There is a general idea that physiotherapy is something we turn to after an accident. However, in reality physiotherapy is a very versatile service, which you should use on several occasions. And one of those occasions is before having surgery.

Why should you undergo physiotherapy before surgery?

Physiotherapy in the preparation phase for surgery helps to prevent and minimize some of the sequelae associated with the procedure.

Pre-surgical rehabilitation allows to reduce postoperative complications, with a faster return to activities of daily living. Pre-surgical rehabilitation will also allow these activities to be done with greater safety and without much suffering.

The surgery is usually scheduled in advance, so you’ll have enough time to prepare and perform physical therapy. Therefore, the physiotherapy plan for the area/limb to be treated should be carried out before surgery. This plan will help restore joint function and ensure you are strong enough for the surgical procedure.

The physiotherapist will help you with:

  • Application of pain control techniques (eg ice to calm inflammation or heat to allow muscle relaxation)
  • Maintenance of strength and mobility – to prevent loss of movement after surgery
  • Antalgic postures – the physiotherapist will tell you what position to adopt in case of pain, to compensate the affected limb
  • Functional recovery activities and exercises – to relieve pain
  • Respiratory and bronchial clearance techniques – to prevent respiratory problems from evolving

Post-Surgical Rehabilitation

In the post-surgical period, the physiotherapist is the one who guides the patient about the time to resume routine activities, exercises and also corrects post-surgical postural changes or treats discomfort arising from certain positioning limitations in certain types of surgery, in addition to treating musculoskeletal discomforts with manipulative therapies.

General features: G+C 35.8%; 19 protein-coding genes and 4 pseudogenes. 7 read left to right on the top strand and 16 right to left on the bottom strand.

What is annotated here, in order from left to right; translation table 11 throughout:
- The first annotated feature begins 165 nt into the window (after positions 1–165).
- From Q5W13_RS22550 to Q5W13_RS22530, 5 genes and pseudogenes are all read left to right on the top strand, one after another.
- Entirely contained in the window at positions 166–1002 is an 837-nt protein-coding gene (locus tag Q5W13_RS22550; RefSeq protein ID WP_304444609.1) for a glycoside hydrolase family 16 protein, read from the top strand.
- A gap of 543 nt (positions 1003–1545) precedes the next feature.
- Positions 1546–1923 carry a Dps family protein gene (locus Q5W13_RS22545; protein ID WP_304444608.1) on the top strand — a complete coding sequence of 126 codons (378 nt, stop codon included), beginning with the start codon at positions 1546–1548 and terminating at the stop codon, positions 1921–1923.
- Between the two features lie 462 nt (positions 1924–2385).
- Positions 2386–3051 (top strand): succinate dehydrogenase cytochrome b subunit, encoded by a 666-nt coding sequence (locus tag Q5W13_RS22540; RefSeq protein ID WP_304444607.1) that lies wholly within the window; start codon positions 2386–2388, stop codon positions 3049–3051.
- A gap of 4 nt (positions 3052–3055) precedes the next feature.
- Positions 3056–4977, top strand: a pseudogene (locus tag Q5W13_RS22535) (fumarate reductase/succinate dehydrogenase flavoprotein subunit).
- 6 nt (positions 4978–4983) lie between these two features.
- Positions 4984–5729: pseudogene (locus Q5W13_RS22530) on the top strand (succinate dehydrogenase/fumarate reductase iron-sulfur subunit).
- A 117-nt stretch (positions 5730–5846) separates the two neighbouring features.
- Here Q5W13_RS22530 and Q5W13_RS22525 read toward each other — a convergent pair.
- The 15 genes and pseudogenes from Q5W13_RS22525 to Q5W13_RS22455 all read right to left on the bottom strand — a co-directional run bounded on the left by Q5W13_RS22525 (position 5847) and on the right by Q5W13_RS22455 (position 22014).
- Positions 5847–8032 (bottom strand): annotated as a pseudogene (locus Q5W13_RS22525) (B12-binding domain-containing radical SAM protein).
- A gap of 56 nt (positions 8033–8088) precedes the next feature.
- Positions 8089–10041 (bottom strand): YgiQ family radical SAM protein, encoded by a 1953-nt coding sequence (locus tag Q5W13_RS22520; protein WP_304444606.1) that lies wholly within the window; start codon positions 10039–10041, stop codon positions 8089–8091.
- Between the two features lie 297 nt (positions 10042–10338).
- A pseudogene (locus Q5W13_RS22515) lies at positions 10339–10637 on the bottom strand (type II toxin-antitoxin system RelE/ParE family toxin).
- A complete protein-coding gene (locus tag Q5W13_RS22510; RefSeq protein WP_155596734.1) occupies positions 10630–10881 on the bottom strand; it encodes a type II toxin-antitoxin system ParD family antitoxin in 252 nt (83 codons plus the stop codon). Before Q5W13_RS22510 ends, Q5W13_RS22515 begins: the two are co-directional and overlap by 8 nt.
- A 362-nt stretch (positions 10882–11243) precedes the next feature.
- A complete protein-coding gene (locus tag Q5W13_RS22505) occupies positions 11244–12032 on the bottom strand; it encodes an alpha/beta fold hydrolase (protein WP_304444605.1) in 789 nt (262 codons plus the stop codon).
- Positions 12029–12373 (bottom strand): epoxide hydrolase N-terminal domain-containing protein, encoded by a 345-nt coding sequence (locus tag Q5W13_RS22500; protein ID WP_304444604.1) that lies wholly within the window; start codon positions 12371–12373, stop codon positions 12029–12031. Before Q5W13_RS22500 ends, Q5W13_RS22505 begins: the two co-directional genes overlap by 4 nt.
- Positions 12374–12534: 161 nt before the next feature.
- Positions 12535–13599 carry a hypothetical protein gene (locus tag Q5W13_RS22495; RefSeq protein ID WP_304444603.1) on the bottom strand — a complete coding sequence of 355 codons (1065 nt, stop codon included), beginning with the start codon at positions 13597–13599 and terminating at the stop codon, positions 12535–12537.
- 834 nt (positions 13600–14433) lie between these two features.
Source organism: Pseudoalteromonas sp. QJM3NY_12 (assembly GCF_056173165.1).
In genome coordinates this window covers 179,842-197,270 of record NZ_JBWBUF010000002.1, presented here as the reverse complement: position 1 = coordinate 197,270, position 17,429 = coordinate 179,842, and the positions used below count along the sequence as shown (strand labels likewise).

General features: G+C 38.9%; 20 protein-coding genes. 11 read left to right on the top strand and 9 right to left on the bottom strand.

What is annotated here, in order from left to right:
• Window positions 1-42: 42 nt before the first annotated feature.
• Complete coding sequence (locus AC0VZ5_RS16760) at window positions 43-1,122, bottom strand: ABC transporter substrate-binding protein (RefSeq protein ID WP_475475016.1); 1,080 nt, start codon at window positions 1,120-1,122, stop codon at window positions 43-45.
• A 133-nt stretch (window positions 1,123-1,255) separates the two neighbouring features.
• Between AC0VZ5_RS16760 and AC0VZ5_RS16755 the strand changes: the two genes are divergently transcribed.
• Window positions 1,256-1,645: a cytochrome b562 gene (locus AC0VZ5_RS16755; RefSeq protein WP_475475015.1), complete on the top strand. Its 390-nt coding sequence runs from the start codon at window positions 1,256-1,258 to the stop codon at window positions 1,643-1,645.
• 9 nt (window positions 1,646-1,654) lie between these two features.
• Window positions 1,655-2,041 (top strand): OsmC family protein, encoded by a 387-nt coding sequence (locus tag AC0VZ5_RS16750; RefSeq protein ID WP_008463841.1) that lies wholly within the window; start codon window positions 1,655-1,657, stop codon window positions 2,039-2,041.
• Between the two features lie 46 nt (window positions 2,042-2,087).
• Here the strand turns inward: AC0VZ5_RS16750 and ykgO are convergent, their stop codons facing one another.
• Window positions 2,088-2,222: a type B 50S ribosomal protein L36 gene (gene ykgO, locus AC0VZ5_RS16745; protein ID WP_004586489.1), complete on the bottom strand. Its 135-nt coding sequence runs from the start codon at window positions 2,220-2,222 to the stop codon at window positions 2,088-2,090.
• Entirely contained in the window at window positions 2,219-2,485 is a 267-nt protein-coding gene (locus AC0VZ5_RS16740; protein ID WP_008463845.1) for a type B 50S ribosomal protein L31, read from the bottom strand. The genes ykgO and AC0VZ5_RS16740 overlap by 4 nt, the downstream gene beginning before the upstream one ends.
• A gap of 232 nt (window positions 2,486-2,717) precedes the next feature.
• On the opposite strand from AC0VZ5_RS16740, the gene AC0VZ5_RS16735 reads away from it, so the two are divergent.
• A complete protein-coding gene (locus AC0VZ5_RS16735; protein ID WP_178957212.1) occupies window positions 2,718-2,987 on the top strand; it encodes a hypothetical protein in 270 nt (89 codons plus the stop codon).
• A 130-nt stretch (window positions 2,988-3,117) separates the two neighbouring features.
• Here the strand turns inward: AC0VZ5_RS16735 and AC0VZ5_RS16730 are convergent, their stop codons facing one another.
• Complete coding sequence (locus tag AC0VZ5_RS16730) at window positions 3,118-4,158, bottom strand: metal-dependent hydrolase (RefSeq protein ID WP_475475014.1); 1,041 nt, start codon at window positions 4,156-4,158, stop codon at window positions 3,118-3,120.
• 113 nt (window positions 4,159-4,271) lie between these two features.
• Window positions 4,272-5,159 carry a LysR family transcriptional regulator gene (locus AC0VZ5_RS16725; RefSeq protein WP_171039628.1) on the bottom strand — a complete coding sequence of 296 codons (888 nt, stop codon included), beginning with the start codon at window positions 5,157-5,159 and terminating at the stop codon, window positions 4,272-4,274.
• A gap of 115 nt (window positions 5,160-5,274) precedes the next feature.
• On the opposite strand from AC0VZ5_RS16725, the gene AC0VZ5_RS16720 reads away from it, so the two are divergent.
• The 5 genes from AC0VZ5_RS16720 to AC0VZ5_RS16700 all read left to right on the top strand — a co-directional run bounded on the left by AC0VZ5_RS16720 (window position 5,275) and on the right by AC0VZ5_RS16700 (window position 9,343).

Physiotherapy plays a key role in the postoperative period of surgeries:

  • Contributions to the acceleration of the healing process
  • Restores movement and strength (with the aim of achieving maximum patient functionality in the shortest possible time)

Physiotherapy is aimed at all types of post-operative recovery:

  • Hip and Knee Prostheses
  • Fractures from traumatic episodes
  • Ligament injuries treated surgically
  • Cardiothoracic, abdominal, pulmonary, oncologic surgeries, respiratory problems and musculoskeletal problems (surgeries on the shoulder, wrist, hip, knee, foot and spine, etc.).

Objectives of pre- and post-operative physiotherapy

Physiotherapy aims to fully recover the function of the operated zone/limb, allowing for the patient’s global re-education and the resumption of his level of activity and functionality.

It is necessary to perform strengthening work on the non-operated limbs, so that activities of daily living are carried out with greater safety and there is a faster progression in the physiotherapy treatment plan.

The physiotherapy plan includes:

  • Pain and edema control (swelling)
  • Gain in joint ranges (great limb movements)
  • Overall muscle strength gain
  • Flexibility gain
  • balance gain
  • Relearning the correct gait pattern
  • Improved resistance to exertion
  • Improved respiratory capacity

The physiotherapist will educate and inform the client on how it will help them to improve and regain their general health. This includes lifestyle changes, such as an indication of the ideal sleeping position or the correct working position (care before and after surgery).